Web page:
Murray, a physical back who often looks for contact, rarely leads with his helmet but says there could be instances where he comes face-to-face with a defender trying to bring him down.
"I'm not changing my running style," Murray said last week at a charity event. "If I get fined, hopefully, [Tony] Romo will take care of the first couple [of fines]."
Earlier this offseason, Cowboys coach Jason Garrett said he had concerns about how the NFL will regulate the rule.
"It's really a tricky thing from the standpoint of, it's so well-intended," Garrett said. "We all understand the challenges that it puts the officials in. A lot of the defenseless player calls they've had to make over the last couple years are hard calls. The game happens fast, and they've got to be bang, 'He hit him with his head first; it wasn't his shoulder.' Players duck. All the things that go into making those snap judgments. They're difficult.
"I think the real concern that the coaches might have is simply that it's a hard rule to officiate, and far be it from us to say we understand what an official's going through. But the game does happen fast and those collisions happen quickly. I think it's well-intended."
The Cowboys said they are working with Murray to keep his head up.
"We've talked about it," running backs coach Gary Brown said. "We are going to have a plan to try to get better than that. He's explosive enough that he can freeze people's feet and get away from them and do the things he needs to do to gain more yards.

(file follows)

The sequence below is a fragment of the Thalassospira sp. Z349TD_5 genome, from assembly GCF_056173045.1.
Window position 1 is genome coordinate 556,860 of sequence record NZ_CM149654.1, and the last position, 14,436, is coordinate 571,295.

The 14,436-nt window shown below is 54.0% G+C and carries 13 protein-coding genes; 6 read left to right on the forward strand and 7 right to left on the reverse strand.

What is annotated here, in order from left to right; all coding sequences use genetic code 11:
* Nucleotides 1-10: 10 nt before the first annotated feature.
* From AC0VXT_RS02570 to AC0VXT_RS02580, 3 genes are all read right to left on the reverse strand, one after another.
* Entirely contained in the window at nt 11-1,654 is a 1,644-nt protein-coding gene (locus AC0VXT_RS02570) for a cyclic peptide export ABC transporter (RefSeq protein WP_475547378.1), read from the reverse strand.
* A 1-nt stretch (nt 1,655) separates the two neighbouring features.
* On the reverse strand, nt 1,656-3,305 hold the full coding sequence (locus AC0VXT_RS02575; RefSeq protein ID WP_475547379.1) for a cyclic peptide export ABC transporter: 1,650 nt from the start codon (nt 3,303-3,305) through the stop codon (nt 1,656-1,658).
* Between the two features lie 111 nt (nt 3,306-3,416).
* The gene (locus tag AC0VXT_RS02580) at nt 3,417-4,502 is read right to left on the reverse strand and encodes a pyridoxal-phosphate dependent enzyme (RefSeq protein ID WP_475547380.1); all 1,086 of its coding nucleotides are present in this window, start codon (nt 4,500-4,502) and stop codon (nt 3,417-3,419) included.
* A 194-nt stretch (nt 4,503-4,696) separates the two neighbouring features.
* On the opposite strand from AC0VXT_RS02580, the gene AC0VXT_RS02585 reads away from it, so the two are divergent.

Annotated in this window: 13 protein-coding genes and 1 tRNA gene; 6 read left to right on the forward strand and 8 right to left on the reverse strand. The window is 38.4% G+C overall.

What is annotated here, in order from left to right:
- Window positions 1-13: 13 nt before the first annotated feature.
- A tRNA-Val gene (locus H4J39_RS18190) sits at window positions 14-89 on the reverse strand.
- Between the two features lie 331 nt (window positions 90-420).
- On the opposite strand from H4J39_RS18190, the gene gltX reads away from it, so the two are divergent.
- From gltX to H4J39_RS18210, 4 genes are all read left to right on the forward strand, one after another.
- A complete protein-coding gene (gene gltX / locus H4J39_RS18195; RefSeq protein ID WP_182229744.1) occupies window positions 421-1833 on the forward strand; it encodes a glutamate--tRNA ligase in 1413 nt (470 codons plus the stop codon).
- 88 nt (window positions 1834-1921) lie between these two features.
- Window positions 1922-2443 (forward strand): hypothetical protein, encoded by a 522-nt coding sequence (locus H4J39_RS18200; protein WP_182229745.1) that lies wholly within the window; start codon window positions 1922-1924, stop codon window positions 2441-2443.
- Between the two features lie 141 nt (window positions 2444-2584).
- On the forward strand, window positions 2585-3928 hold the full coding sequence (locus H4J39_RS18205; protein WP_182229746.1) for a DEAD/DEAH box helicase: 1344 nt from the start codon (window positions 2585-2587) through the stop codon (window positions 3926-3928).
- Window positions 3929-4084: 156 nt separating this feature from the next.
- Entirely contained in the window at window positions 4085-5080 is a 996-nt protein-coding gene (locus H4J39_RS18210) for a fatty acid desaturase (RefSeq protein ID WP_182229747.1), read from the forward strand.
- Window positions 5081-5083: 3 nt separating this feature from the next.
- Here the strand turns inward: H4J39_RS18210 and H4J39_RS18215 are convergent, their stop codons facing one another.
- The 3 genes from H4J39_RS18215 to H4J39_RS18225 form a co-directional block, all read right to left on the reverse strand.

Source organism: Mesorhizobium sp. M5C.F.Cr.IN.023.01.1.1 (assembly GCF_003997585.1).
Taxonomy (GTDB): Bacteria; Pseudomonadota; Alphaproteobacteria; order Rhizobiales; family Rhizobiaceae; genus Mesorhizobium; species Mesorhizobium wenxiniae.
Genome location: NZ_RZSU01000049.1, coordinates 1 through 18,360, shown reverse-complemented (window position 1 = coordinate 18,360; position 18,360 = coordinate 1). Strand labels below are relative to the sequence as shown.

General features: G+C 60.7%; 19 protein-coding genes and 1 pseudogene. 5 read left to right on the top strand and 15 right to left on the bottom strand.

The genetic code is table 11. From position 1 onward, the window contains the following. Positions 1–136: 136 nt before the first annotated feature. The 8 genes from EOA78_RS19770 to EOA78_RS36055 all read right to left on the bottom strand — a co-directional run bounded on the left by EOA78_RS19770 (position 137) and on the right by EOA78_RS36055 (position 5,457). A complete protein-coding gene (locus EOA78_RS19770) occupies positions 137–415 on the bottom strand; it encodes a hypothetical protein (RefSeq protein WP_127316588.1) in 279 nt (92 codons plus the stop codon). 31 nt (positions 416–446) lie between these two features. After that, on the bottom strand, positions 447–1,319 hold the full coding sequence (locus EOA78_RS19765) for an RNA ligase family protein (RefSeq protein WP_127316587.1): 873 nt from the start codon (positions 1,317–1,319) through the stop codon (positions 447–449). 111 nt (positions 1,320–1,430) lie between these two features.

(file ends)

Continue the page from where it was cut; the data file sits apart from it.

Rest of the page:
"What is going to happen is he's going to be better because he will be able to see. He will have to keep his eyes up, his head up. ... We want them to be safe. We want them after their careers are done to be able to play with their children and things like that. So it is a bigger picture. It's for their future.
"If you keep your head up, you can see what's going on. If you drop your head, you are going to break your neck eventually."
Durability has become an issue for Murray. He missed six games last season due to a sprained foot and three more games his rookie season, 2011, with a fractured ankle.
Cowboys officials, concerned about Murray's health, drafted Oklahoma State running back Joseph Randle in the fifth round as insurance.
"You can just coach him hard and try to encourage him and try to just make sure he's doing the right thing to take care of his body because a lot of those injuries are freak things," Brown said of Murray's health. "Nothing we can do about it. He just has to be blessed with a 16-game season and hopefully that will happen."
Of course, if Murray gets fined for leading with his helmet, Romo's new $108 million deal, should be more than enough to pay for it.